Wednesday, March 27, 2013

airport run

This past Sunday's birth was stressful. I am still new enough at this that I tend to be a little nervous after-the-fact when I see something new happen. The "what if" game is dumb, but I play it with such excellence. The more you take part in birth the more you learn and the more the complications become a part of your normal. When I am being rational I know that it is true.  Normal, easy birth was once stressful too.

Thanks to Jesus and the people He uses, it all ended well and both Mom and Babe are fine.  I don't want to be melodramatic, I mainly want to communicate that those intense births zap you of your natural adrenaline and for about a day afterward (two?) you guess that if someone gave you a breathalyzer they'd determine you were over the legal limit and send you back to bed. You just feel punch-drunk and odd. 

I had a hard time turning the birth adrenaline off and did not sleep very long or well Sunday night.

Monday morning the alarm went off.  I rolled over to do what I do first every day.  Sadly it is not to pray or grab my Bible or kiss my husband.

I grabbed my phone, turned off the alarm and checked email on the phone with my good right eye.  Some days I am checking for important reasons, other days out of habit.  On this day I was checking to see if the American Airlines flight I was waiting on would be arriving on time. 

On occasion someone will write to us and say, "I am coming through the Port au Prince airport, what can I bring?"  This person, my friend Shelly, was coming to finish her adoption and I asked if my mom could please mail a birthday gift for Noah to her.  Beth asked her to bring candy for the annual "Grandma Beth" Easter baskets for the kids tradition.  Shelly graciously agreed to carry those items in and took a few other last minute requests in stride.

After my feet were on the ground I called Melissa, the nurse midwife and friend I work with at the Maternity Center.  We had been sharing Beth's truck while she was in the USA watching her grandson be born.  Melissa said, "Sorry Tara, I just tried and Beth's truck will not start."  I sighed. The vehicle problems never end here.  (We have vehicles. Problems come with them.  The alternative is walking, that is what most of our neighbors do. Of course I recognize my problems are also a problem of privilege)  "Okay. I will figure out a new plan, thanks."  

I asked Troy if we could start school late. He called Jimmy and Becky and explained I needed the one working car we had for a bit to go the other direction from school.  I walked outside to get in the truck and found the tire beyond flat.  It was the disintegrated type of flat, not simply low on air.
By this time the plane was on the ground and I knew traffic could make traveling the short distance problematic.

I instructed the nearest child to go tell Troy the tire was replete of air and started walking toward Heartline's guesthouse.  On the walk I asked the guesthouse manager if she could allow me less than one hour use of the van.  It was her day off, but she told me I could take it. To cover my communication bases I called one more person to tell them the same thing.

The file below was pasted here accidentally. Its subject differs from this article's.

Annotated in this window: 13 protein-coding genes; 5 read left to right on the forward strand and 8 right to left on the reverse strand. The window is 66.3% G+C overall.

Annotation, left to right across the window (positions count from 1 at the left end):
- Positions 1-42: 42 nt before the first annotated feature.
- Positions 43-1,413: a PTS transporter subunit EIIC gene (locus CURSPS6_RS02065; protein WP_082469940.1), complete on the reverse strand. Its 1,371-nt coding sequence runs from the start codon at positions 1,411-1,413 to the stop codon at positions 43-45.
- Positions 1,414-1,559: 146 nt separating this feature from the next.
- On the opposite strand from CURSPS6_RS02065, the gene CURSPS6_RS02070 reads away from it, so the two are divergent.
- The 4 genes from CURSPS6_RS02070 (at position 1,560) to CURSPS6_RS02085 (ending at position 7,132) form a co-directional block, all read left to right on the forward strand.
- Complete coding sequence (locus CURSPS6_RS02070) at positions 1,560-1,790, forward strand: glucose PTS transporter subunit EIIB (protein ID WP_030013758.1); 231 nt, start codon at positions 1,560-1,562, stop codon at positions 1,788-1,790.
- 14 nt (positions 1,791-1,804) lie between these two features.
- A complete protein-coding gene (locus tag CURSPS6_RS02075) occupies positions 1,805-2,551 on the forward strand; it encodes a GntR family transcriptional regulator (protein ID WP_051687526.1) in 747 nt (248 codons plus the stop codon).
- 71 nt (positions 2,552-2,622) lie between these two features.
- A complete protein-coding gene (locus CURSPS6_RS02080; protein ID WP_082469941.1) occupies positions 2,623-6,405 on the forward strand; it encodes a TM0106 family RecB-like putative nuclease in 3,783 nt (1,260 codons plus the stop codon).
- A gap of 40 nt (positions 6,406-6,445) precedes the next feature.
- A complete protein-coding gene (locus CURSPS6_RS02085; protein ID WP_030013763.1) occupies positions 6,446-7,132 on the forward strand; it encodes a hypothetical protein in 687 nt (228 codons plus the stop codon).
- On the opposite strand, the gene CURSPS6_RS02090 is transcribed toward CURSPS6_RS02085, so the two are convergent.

I was buzzing along thinking, "Gee. This is such a cruddy start to the day. Kids are gonna be late, the whole day is off track. What next?"  I wish I had a timer tracking my negative thoughts. It is no exaggeration to guess that within 10 seconds of that thought I heard the crunching sound of my van (not my van technically) scraping another truck.

A vehicle used for public transportation was parked on the right loading passengers.  The driver let his foot of the brake and pulled up ever so slowly at the same time that I was passing. <crunch>  I think it was my fault, not his. The van is long and I think I was moving toward my right turn that was coming up and I moved too soon for the length of that stinkin van. A lot of vehicles in Haiti have custom made giant iron bumpers added onto them.  It is called "defans" -  you get the idea - to defend your car from injury the black metal bars stick out further than your car/truck/van. After the back panel was scraped the defans on my van got caught on his defans. I stopped, backed up two inches, and they ended their brief entanglement.  The driver of the other vehicle motioned for me to pull up and park in front of him on the side of the road.  People watching yelled their opinions about my driving skills. I started shaking like a leaf.  The driver and I talked.  He was nice enough.  I explained to him that my Kreyol is only good for household and women's health issues.

Since I could not find a way to incorporate the words clean, wash, dry, vagina, or contractions into our discussion about the vehicles I begged him to allow my husband to call him to discuss my stupidity later.  I don't negotiate and I don't like numbers - I could easily think I was being asked for 500 dollars when really it was only 500 gourdes. I explained that a person was waiting at the airport for me.  We traded numbers, he told me where he thought I should go get the defans fixed and I drove off without closely examining anything.  I wanted out of there, I wanted to stop shaking, and I wanted to curl up in a ball and cry my eyes out.